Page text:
U.S. Recession: How Long And How Deep?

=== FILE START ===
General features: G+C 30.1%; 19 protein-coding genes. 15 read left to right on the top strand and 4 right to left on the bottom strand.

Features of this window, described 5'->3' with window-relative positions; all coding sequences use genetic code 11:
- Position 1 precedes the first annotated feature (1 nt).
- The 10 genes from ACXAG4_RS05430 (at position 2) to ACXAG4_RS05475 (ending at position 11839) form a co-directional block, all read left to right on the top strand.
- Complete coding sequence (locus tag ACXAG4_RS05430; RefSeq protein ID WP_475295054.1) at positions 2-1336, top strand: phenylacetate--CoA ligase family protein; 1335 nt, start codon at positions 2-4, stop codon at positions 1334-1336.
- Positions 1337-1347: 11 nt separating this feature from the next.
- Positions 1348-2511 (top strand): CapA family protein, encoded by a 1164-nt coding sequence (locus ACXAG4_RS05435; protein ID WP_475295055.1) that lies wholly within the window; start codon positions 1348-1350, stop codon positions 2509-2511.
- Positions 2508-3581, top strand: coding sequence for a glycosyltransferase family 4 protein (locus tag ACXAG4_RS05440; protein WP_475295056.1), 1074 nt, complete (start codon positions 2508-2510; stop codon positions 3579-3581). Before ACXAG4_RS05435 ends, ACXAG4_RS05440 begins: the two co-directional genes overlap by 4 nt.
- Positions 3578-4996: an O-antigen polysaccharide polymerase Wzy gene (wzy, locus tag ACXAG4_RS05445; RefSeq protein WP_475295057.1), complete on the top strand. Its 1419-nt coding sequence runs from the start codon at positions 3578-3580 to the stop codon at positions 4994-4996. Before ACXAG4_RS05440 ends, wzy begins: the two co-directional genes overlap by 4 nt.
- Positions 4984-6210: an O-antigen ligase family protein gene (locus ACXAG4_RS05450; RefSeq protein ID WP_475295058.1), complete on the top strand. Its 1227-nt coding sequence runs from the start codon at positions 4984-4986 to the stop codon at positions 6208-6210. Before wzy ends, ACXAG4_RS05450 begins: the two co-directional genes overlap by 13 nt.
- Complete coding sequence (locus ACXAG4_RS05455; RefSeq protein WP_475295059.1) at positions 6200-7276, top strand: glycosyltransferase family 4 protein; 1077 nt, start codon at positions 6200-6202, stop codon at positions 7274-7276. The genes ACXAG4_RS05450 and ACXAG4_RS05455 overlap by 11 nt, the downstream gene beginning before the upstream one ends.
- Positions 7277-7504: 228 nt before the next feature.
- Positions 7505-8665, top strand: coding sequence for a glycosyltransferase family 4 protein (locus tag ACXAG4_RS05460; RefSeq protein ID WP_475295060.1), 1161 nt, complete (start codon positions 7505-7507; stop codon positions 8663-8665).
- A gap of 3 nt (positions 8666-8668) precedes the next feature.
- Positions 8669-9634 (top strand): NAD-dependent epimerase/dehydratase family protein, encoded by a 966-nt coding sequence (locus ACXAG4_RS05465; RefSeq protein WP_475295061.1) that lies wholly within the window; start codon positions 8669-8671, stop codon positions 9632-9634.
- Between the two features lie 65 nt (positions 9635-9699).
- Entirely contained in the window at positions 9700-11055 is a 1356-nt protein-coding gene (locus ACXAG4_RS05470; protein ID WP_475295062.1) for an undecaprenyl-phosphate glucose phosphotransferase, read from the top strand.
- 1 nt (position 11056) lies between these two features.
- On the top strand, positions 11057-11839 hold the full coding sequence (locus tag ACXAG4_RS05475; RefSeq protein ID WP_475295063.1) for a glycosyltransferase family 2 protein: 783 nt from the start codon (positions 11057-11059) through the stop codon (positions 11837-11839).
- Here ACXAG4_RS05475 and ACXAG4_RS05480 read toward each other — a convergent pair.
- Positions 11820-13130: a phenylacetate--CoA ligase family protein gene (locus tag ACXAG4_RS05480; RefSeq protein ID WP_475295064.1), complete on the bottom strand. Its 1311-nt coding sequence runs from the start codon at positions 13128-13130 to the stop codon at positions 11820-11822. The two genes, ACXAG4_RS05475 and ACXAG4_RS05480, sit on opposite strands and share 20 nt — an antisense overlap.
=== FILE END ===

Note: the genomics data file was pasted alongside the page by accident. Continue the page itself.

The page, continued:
By John S. McClenahen Having declined at an estimated 0.4% annual rate, the U.S. economy contracted less in this year's third calendar quarter than the National Assn. of Manufacturers (NAM) figured it would. But, "clearly our economy is in deep trouble," says David Huether, chief economist at the Washington-based NAM. "While the state of the economy in the fourth quarter will depend significantly on how Sept. 11 is affecting consumer spending, the main story in the third quarter is the continued decline in exports and investment," Huether contends. Spending on equipment and software fell at an annual rate of 11.8% in the third quarter, reveal "advance" GDP data from the U.S. Department of Commerce's Bureau of Economic Analysis. And "with orders down sharply in recent months, further declines in the next couple of quarters are almost certain, adds Bruce Steinberg, chief economist at Merrill Lynch & Co., New York. U.S. exports of goods and services, which declined by $49.3 billion (16.6%) in the third quarter, have the U.S. on track "to suffer the worst export percentage decline in history," laments NAM's Huether. "While part of this is due to sluggish growth overseas, the overvalued [U.S.] dollar, still 25% above its 1997 level, continues to deter U.S. exports," he asserts. Merrill Lynch's Steinberg figures that as more data become available the beginning of the current U.S. economic recession "will be backdated" to the April-June quarter of 2001. But he also calculates the recession will end in the first quarter of 2002, a projection that now seems optimistic. In the meantime, depending on how bad the October U.S. unemployment numbers are, Steinberg is suggesting that Chairman Alan Greenspan and his colleagues on the Federal Open Market Committee could cut the influential federal funds 50 basis points to 2% at their next scheduled meeting on Nov. 6. The jobless figures are slated for release by the U.S. Department of Labor on Friday, Nov. 2.

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